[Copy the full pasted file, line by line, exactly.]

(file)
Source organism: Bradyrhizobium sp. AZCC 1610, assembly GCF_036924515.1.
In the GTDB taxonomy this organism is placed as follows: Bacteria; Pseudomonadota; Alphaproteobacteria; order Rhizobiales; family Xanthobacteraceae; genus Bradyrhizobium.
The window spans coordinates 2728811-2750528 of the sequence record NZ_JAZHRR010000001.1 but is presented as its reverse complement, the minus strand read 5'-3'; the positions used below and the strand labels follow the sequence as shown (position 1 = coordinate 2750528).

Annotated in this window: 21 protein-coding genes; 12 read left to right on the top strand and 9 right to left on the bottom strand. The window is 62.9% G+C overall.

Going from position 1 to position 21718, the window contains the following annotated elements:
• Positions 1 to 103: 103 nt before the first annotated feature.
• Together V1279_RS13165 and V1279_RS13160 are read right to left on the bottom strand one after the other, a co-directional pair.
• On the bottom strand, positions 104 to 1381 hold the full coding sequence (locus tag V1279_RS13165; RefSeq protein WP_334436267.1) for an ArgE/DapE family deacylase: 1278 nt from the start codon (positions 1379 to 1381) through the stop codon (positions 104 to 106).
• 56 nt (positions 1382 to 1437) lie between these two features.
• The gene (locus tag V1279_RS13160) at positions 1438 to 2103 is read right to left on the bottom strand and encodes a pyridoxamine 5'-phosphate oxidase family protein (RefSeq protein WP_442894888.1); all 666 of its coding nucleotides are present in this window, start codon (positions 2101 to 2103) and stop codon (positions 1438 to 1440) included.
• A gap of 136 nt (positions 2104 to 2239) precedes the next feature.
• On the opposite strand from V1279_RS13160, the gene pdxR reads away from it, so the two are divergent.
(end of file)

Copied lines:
Source organism: Bradyrhizobium sp. AZCC 1610, assembly GCF_036924515.1.
In the GTDB taxonomy this organism is placed as follows: Bacteria; Pseudomonadota; Alphaproteobacteria; order Rhizobiales; family Xanthobacteraceae; genus Bradyrhizobium.
The window spans coordinates 2728811-2750528 of the sequence record NZ_JAZHRR010000001.1 but is presented as its reverse complement, the minus strand read 5'-3'; the positions used below and the strand labels follow the sequence as shown (position 1 = coordinate 2750528).

Annotated in this window: 21 protein-coding genes; 12 read left to right on the top strand and 9 right to left on the bottom strand. The window is 62.9% G+C overall.

Going from position 1 to position 21718, the window contains the following annotated elements:
• Positions 1 to 103: 103 nt before the first annotated feature.
• Together V1279_RS13165 and V1279_RS13160 are read right to left on the bottom strand one after the other, a co-directional pair.
• On the bottom strand, positions 104 to 1381 hold the full coding sequence (locus tag V1279_RS13165; RefSeq protein WP_334436267.1) for an ArgE/DapE family deacylase: 1278 nt from the start codon (positions 1379 to 1381) through the stop codon (positions 104 to 106).
• 56 nt (positions 1382 to 1437) lie between these two features.
• The gene (locus tag V1279_RS13160) at positions 1438 to 2103 is read right to left on the bottom strand and encodes a pyridoxamine 5'-phosphate oxidase family protein (RefSeq protein WP_442894888.1); all 666 of its coding nucleotides are present in this window, start codon (positions 2101 to 2103) and stop codon (positions 1438 to 1440) included.
• A gap of 136 nt (positions 2104 to 2239) precedes the next feature.
• On the opposite strand from V1279_RS13160, the gene pdxR reads away from it, so the two are divergent.